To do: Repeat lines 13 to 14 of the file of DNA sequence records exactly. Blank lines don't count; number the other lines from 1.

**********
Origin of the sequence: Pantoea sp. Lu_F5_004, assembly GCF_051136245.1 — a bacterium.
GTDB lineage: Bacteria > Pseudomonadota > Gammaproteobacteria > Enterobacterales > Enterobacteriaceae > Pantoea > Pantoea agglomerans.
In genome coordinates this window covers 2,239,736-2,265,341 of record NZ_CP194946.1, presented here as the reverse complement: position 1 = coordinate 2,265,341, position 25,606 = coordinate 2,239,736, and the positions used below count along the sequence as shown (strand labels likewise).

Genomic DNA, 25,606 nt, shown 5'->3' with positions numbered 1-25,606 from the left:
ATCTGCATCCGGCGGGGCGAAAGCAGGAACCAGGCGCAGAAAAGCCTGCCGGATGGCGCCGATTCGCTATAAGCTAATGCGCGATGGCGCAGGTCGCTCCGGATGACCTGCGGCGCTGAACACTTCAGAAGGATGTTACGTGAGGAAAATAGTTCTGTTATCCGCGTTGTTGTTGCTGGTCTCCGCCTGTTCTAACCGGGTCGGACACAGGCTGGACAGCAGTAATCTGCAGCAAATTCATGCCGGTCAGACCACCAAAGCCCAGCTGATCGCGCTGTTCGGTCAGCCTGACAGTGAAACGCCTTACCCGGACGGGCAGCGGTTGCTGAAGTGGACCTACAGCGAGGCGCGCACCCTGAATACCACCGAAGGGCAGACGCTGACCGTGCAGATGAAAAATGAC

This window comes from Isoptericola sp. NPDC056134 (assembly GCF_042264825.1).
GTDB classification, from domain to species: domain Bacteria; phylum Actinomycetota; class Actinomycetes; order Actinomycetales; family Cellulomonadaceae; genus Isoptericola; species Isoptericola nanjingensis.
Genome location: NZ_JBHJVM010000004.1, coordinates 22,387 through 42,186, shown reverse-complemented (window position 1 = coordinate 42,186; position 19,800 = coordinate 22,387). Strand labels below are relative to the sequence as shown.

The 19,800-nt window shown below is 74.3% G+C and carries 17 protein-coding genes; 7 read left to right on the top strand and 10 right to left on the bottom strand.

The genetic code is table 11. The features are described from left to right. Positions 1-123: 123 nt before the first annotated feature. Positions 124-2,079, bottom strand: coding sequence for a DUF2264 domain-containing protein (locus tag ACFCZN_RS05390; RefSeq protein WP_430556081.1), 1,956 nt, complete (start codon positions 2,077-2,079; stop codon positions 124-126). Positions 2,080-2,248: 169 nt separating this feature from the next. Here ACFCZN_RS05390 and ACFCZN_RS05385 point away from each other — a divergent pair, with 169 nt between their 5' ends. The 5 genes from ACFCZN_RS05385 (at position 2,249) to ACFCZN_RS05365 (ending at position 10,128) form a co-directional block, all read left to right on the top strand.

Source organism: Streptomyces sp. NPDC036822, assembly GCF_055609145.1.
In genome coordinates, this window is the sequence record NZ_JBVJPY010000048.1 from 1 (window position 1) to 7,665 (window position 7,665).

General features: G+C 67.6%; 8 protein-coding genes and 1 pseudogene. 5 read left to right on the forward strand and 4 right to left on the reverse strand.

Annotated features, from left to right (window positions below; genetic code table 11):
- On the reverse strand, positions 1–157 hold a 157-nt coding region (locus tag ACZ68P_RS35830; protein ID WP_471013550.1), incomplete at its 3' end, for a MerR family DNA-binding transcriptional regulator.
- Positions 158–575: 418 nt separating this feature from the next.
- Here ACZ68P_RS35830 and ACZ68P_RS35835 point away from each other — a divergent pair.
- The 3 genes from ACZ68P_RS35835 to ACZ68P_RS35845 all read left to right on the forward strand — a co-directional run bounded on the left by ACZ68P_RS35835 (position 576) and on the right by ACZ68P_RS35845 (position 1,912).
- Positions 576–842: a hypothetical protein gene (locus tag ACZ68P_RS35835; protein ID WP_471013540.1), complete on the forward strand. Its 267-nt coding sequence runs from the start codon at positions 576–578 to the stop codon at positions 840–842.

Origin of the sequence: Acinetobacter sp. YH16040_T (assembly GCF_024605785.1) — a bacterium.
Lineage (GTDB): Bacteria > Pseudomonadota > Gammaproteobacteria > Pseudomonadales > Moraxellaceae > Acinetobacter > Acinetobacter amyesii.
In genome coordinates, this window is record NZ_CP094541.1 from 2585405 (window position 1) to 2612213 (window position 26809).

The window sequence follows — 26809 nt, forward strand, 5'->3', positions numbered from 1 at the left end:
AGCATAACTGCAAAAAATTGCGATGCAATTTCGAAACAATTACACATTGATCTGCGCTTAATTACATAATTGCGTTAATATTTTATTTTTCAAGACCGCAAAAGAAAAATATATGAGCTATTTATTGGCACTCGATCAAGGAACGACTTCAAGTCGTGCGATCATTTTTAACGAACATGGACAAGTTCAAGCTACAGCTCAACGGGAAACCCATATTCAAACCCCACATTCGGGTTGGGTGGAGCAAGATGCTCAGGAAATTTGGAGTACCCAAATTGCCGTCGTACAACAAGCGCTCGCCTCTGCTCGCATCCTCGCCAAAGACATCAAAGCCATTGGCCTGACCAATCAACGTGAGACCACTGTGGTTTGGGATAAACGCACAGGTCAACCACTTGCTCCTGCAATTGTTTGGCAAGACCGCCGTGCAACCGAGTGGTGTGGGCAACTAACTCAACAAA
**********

General features: G+C 67.6%; 8 protein-coding genes and 1 pseudogene. 5 read left to right on the forward strand and 4 right to left on the reverse strand.

Annotated features, from left to right (window positions below; genetic code table 11):